LSM grows by modest 2.25pc in July

Published September 16, 2021
On a month-on-month basis, the big industry production contracted by 4.91pc. — AFP/File
On a month-on-month basis, the big industry production contracted by 4.91pc. — AFP/File

ISLAMABAD: The Large Scale Manufacturing (LSM) grew by 2.25 per cent in July, reflecting a slowdown in industrial output, data released by the Pakistan Bureau of Statistics (PBS) showed on Wednesday.

The slowdown in the first month of the current financial year is in stark contrast compared to the previous few months when the industrial growth was in double digits with a claim of revival of industrial production after a slump because of a countrywide lockdown due to the Covid-19 pandemic.

In the outgoing financial year, the LSM showed highest growth of 14.85pc and the government claimed that slums in industrial production has come to an end.

On a month-on-month basis, the big industry production contracted by 4.91pc.

Since July 2020, the LSM has rebounded after suffering months of a downturn on account of the Covid-19 pandemic, mainly in the automobile, construction, textile, food, chemicals, non-metallic mineral products and pharmaceutical sectors.

The PBS snapshot of manufacturing activity showed that 11 out of 15 sub-sectors in the LSM rose in July. Low interest rates and reduction in duties on raw materials are expected to further spur economic activities during the current financial year.

The production has witnessed increase in textile, pharmaceuticals, chemicals, automobiles, iron & steel products and fertilisers, while it decreased in non-metallic mineral products, and paper & board.

Sector-wise, production of 11 items under the Oil Companies Advisory Committee fell by 3.57pc year-on-year in July. The 36 items under the Ministry of Industries and Production rose by 1.40pc, while 65 items reported by the provincial bureaus of statistics were up by 5.22pc.

The LSM at 9.73pc of GDP dominates the overall manufacturing sector, accounting for 76.1pc of the sectoral share. It is followed by Small Scale Manufacturing which accounts for 2.12pc of total GDP and 16.6pc sectoral share.

According to the Pakistan Economic Survey 2020-21, despite the issues raised in the ongoing Covid-19 pandemic, the manufacturing sector remained sound and resilient during FY21 on the back of well in time government initiatives.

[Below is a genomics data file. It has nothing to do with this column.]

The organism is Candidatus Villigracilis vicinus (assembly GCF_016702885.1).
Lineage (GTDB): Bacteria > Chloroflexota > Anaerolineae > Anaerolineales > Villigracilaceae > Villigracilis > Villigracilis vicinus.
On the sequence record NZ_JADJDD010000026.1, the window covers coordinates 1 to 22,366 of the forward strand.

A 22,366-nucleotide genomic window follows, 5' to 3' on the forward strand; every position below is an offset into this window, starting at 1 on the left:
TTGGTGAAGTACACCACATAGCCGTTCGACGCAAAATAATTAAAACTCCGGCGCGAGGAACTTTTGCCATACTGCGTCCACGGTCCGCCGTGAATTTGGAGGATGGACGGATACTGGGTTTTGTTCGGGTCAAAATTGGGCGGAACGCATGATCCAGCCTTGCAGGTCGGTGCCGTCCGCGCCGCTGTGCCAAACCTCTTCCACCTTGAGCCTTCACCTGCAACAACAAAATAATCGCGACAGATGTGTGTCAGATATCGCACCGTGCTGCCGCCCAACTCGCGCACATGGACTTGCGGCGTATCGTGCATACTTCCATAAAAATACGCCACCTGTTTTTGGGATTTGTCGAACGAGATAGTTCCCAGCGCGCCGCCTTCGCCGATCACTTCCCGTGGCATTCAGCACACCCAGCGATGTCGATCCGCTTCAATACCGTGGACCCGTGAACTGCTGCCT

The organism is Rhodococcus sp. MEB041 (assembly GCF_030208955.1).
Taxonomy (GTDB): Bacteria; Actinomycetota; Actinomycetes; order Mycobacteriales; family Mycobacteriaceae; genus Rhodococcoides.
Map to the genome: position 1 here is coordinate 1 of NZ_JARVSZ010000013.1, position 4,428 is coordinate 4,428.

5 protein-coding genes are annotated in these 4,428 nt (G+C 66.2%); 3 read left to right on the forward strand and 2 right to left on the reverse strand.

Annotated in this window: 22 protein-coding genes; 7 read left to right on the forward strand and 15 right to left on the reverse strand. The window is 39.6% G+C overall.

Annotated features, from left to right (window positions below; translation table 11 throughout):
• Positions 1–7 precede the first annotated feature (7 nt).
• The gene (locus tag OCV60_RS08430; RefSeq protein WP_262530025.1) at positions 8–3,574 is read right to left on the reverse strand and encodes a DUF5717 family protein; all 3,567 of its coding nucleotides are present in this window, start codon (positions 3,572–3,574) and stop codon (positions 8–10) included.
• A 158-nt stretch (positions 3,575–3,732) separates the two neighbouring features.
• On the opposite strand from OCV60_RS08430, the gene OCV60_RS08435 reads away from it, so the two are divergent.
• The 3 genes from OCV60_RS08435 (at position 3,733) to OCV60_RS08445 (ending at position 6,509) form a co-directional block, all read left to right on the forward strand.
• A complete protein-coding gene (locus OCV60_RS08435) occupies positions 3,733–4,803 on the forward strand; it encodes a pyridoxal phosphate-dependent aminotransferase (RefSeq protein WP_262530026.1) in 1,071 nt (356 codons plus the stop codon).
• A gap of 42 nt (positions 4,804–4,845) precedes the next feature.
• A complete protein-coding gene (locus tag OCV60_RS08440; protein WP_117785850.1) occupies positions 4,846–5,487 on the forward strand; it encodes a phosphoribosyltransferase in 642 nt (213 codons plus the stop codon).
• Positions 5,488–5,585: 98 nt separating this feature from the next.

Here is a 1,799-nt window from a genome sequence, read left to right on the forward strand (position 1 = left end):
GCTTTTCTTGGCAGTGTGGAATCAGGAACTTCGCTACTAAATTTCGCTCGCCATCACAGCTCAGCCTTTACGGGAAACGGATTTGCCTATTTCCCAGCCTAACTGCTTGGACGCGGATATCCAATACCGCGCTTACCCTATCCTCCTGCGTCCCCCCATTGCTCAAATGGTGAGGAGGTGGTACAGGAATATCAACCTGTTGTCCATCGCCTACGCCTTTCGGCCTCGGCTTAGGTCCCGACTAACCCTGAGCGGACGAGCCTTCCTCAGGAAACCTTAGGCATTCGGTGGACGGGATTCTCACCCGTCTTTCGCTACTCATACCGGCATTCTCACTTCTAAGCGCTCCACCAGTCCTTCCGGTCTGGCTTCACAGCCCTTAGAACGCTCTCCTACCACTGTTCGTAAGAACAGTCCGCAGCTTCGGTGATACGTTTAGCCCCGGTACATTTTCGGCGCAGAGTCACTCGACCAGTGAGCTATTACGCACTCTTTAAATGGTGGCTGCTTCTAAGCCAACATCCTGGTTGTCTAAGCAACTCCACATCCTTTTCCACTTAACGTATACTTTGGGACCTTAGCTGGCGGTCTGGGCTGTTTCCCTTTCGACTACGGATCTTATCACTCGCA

It further said the government’s thoughtful decision to resume business activities and adoption of smart lockdowns boosted sentiments and the economy gained traction after witnessing a hefty decline in FY20.

As per the PBS data, the entire automobile sector excluding buses showed strong growth in July 2021 compared to the same period from a year ago. Production of tractors rose by 38.35pc, trucks by 10.20pc, jeep and cars by 92.19pc, LCVs by 66.16pc and motorcycles by 8.22pc in July. However, the production of buses declined by 79.59pc.

Cement output also dipped by 10.02pc in July despite the fact that there is a greater demand following the start of construction activities and increase in exports. In the steel sector, billets and ingots also posted a growth of 9.01pc. The production of paints and varnishes declined by 2.14pc and cigarettes by 13.71pc.

In pharmaceuticals, the output of tablets dipped by 24.07pc, injection by 36.53pc, and capsules by 18.39pc. However, the output of syrups is up by 86.67pc.

On the other hand, cooking oil production rebounded and posted a growth of 5.20pc and tea blended by 32.32pc. However, vegetable ghee production fell by10.69pc while wheat and grain milling output dipped by 1.26pc.

The PBS data for April showed that output of petroleum products fell by 3.57pc across the board. The output of two oil products — petrol and high-speed diesel — was up by 1.16pc and 5.29pc, respectively, whereas furnace oil production fell by 15.52pc, kerosene oil 2.09pc.

The production of LPG was up by 11.41pc, followed by lubricating oil 131.39pc, jute batching oil 7.74pc and solvent naphtha by 12.87pc, respectively.

Published in Dawn, September 16th, 2021



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